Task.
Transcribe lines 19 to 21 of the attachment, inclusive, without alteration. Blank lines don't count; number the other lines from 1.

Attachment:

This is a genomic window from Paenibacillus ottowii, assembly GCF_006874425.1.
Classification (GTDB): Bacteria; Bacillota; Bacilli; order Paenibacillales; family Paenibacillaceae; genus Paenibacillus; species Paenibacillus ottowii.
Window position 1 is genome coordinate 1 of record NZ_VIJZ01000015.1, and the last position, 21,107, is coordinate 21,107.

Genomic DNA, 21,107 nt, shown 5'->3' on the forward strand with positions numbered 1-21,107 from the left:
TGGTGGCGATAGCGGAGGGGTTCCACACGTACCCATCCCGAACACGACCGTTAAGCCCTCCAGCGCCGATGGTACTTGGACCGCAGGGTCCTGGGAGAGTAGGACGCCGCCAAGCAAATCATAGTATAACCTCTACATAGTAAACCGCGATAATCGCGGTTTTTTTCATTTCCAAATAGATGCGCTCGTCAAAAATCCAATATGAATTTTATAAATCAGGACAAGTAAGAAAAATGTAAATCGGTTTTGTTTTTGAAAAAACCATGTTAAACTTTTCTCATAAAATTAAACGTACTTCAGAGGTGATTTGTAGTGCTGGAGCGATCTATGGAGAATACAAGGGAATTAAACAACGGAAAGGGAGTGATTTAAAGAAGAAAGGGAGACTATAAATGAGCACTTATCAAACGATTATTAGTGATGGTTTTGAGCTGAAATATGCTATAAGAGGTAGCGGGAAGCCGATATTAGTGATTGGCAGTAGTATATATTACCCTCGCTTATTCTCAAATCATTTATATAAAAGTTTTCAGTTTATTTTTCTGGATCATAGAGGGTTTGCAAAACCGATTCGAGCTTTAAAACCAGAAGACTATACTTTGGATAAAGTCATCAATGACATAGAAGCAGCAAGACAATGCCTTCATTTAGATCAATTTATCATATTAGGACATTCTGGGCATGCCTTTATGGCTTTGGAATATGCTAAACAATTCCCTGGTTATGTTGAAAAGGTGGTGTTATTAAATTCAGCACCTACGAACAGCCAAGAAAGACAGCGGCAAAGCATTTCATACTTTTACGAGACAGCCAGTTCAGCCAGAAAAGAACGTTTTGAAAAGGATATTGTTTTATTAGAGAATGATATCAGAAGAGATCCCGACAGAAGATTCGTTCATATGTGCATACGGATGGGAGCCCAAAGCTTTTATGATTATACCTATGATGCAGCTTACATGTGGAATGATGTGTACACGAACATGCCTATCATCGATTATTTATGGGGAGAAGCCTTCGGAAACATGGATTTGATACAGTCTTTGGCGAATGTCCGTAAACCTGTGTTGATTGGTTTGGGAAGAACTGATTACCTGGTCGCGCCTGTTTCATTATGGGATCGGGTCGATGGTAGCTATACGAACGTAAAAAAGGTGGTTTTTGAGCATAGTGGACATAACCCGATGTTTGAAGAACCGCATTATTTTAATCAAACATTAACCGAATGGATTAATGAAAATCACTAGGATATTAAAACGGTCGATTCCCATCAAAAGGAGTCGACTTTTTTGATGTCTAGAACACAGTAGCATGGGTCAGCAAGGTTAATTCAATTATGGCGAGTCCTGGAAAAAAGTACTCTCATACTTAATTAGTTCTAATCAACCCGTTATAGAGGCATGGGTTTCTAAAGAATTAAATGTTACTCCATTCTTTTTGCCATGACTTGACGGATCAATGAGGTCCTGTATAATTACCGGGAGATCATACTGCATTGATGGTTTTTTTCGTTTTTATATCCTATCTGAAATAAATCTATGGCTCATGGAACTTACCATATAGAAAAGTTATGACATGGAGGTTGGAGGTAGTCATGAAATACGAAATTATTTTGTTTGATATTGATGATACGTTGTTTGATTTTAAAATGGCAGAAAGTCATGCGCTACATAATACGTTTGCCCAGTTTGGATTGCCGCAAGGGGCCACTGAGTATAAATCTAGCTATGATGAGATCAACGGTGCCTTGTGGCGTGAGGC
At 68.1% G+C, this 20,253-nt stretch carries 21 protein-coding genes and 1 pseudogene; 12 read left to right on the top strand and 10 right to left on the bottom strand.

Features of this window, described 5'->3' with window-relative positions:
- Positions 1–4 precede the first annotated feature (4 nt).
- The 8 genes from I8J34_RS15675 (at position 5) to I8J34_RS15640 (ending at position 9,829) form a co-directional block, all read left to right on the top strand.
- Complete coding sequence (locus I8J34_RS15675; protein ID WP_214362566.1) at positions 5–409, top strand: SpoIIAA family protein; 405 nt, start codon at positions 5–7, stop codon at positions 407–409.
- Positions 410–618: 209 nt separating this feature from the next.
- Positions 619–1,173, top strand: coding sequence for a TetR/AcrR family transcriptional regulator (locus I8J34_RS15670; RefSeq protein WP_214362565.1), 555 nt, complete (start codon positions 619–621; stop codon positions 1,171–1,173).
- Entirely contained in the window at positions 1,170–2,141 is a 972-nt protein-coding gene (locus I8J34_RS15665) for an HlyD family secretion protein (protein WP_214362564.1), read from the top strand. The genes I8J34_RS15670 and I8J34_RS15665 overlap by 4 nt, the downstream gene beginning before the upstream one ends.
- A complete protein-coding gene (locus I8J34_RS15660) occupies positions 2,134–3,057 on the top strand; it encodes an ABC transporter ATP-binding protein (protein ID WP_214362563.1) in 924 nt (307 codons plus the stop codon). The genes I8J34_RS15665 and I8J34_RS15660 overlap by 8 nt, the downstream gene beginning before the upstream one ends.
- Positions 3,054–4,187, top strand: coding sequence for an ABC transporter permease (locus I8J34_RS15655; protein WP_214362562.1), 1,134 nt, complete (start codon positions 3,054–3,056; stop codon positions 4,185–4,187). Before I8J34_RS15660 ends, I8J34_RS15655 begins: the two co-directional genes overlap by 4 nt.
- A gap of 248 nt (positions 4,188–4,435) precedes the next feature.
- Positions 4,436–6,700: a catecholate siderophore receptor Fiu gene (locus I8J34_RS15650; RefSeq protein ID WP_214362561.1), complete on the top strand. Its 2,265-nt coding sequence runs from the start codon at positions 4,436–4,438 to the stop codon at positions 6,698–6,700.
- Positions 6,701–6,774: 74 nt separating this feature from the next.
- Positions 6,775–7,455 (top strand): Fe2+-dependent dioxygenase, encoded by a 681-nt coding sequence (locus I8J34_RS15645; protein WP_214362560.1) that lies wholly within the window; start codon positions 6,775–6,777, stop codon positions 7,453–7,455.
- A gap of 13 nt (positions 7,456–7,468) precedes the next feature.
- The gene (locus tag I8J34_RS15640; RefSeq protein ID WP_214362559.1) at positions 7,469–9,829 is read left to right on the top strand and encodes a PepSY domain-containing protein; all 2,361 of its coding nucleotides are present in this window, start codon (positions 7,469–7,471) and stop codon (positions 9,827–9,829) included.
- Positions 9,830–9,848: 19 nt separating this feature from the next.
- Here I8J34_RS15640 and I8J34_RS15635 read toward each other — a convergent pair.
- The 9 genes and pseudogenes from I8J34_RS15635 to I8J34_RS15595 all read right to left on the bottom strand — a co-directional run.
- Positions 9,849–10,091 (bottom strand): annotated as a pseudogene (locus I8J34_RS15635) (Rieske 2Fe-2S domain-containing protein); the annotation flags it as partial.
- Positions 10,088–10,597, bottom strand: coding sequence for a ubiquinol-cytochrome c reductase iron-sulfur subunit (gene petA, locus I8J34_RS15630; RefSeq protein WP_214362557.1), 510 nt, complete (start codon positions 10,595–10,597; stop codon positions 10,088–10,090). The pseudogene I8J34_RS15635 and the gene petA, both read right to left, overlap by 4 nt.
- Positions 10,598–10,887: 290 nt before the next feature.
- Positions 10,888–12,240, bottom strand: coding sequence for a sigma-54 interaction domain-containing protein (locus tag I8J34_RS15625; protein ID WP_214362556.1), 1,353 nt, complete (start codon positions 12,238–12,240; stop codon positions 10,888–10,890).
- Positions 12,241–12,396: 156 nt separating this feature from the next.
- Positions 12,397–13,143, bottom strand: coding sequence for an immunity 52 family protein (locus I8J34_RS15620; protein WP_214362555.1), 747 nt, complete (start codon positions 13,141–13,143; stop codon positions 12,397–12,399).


- Positions 6,775–7,455 (top strand): Fe2+-dependent dioxygenase, encoded by a 681-nt coding sequence (locus I8J34_RS15645; protein WP_214362560.1) that lies wholly within the window; start codon positions 6,775–6,777, stop codon positions 7,453–7,455.
- A gap of 13 nt (positions 7,456–7,468) precedes the next feature.
- The gene (locus tag I8J34_RS15640; RefSeq protein ID WP_214362559.1) at positions 7,469–9,829 is read left to right on the top strand and encodes a PepSY domain-containing protein; all 2,361 of its coding nucleotides are present in this window, start codon (positions 7,469–7,471) and stop codon (positions 9,827–9,829) included.